Clays form flat hexagonal sheets similar to the micas.

Silicate minerals

silicate mineralphyllosilicatephyllosilicates
Geologic clay deposits are mostly composed of phyllosilicate minerals containing variable amounts of water trapped in the mineral structure.

Loam

loamysandy loamsilt loam
Mixtures of sand, silt and less than 40% clay are called loam.
Loam is soil composed mostly of sand (particle size > 63 µm), silt (particle size > 2 µm), and a smaller amount of clay (particle size < 2 µm).

Kiln

kilnsfiredbrick kiln
However, when dry, clay becomes firm and when fired in a kiln, permanent physical and chemical changes occur.
A kiln ( or, originally pronounced “kill", with the “n” silent) is a thermally insulated chamber, a type of oven, that produces temperatures sufficient to complete some process, such as hardening, drying, or chemical changes. Kilns have been used for millennia to turn objects made from clay into pottery, tiles and bricks. Various industries use rotary kilns for pyroprocessing—to calcinate ores, to calcinate limestone to lime for cement, and to transform many other materials.

Ceramic

ceramicsceramic materialsceramicist
These changes convert the clay into a ceramic material. Clays sintered in fire were the first form of ceramic.
The earliest ceramics made by humans were pottery objects (i.e. pots or vessels) or figurines made from clay, either by itself or mixed with other materials like silica, hardened and sintered in fire.

Brick

red brickbricksbrickmaking
Bricks, cooking pots, art objects, dishware, smoking pipes, and even musical instruments such as the ocarina can all be shaped from clay before being fired.
Traditionally, the term brick referred to a unit composed of clay, but it is now used to denote rectangular units made of clay-bearing soil, sand, and lime, or concrete materials.

Earthenware

earthen potearthenwaresblack and red ware
Different types of clay, when used with different minerals and firing conditions, are used to produce earthenware, stoneware, and porcelain.
The Combined Nomenclature of the European Communities describes it as being made of selected clays sometimes mixed with feldspars and varying amounts of other minerals, and white or light-colored (i.e., slightly greyish, cream, or ivory).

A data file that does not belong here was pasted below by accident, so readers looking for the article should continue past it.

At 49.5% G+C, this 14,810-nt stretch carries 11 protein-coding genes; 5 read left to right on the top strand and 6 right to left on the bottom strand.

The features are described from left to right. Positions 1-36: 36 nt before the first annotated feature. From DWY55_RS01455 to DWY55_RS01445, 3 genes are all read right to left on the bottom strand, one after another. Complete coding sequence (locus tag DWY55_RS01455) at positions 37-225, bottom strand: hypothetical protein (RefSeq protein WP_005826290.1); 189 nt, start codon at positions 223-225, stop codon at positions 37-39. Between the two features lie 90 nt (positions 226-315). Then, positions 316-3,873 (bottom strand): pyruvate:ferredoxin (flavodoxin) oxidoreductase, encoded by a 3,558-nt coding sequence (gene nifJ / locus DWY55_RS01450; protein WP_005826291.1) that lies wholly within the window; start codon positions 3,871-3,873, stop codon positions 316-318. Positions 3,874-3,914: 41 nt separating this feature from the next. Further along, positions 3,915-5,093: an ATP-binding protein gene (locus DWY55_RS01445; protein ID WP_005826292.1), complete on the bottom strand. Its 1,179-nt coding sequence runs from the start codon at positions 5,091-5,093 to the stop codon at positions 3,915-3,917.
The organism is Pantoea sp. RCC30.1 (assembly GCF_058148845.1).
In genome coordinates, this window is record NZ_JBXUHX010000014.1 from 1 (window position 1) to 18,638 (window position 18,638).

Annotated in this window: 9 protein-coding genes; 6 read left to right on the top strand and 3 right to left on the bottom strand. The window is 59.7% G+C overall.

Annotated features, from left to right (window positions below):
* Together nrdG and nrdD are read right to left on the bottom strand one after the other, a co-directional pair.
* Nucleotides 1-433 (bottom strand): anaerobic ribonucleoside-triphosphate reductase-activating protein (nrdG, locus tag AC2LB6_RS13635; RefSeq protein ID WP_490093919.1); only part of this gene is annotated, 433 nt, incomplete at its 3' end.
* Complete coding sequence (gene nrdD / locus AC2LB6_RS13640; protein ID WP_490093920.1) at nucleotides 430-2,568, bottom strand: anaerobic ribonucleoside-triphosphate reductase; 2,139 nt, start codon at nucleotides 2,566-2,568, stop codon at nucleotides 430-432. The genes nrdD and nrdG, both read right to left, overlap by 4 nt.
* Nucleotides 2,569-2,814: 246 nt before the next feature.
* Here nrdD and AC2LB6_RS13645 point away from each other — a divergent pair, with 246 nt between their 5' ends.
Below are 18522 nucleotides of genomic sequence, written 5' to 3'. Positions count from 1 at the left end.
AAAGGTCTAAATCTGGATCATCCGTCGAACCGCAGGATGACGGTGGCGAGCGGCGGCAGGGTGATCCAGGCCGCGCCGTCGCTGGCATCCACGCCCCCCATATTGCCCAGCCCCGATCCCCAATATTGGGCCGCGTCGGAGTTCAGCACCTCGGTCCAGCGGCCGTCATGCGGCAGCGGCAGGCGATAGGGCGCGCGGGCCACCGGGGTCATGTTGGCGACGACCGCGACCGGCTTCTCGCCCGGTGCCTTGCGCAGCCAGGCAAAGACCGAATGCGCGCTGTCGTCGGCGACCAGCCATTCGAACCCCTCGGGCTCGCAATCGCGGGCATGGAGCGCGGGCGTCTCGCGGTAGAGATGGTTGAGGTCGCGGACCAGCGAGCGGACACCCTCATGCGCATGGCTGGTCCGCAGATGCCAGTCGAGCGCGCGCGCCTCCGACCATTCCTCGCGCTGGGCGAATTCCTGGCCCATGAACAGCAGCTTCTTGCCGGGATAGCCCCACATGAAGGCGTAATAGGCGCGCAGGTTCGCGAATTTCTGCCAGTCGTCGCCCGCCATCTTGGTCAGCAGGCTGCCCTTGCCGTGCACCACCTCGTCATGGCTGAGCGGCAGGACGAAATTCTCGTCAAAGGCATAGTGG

Sand

sand grainsandybeach sand
Mixtures of sand, silt and less than 40% clay are called loam.

Bentonite

bentoniticbentonite claysodium bentonite
Until the late 20th century, bentonite clay was widely used as a mold binder in the manufacture of sand castings.
Bentonite is an absorbent aluminium phyllosilicate clay consisting mostly of montmorillonite.

Sintering

sinteredsinterPressureless sintering
Clays sintered in fire were the first form of ceramic.
Some ceramic raw materials have a lower affinity for water and a lower plasticity index than clay, requiring organic additives in the stages before sintering.

Tobacco pipe

pipesmoking pipepipes
Bricks, cooking pots, art objects, dishware, smoking pipes, and even musical instruments such as the ocarina can all be shaped from clay before being fired.
The bowls of tobacco pipes are commonly made of briar wood, meerschaum, corncob, pear-wood, rose-wood or clay.

Colloid

colloidscolloidalcolloid chemistry
Geologists and soil scientists usually consider the separation to occur at a particle size of 2 μm (clays being finer than silts), sedimentologists often use 4–5 μm, and colloid chemists use 1 μm.
Various types of colloids are recognised: inorganic colloids (e.g. clay particles, silicates, iron oxy-hydroxides), organic colloids (humic and fulvic substances).

Medicinal clay

healing clayclay as medicinekaoline poultice
Traditional uses of clay as medicine goes back to prehistoric times.
Indigenous peoples around the world still use clay widely, which is related to geophagy.

Cuneiform

cuneiform scriptAkkadian cuneiformSumerian cuneiform
Scribes wrote by inscribing them with cuneiform script using a blunt reed called a stylus.
Originally, pictographs were either drawn on clay tablets in vertical columns with a sharpened reed stylus or incised in stone.

Armenian bole

boleArmenic bolebole armoniac
An example is Armenian bole, which is used to soothe an upset stomach.
Armenian bole, also known as bolus armenus or bole armoniac, is an earthy clay, usually red, native to Armenia.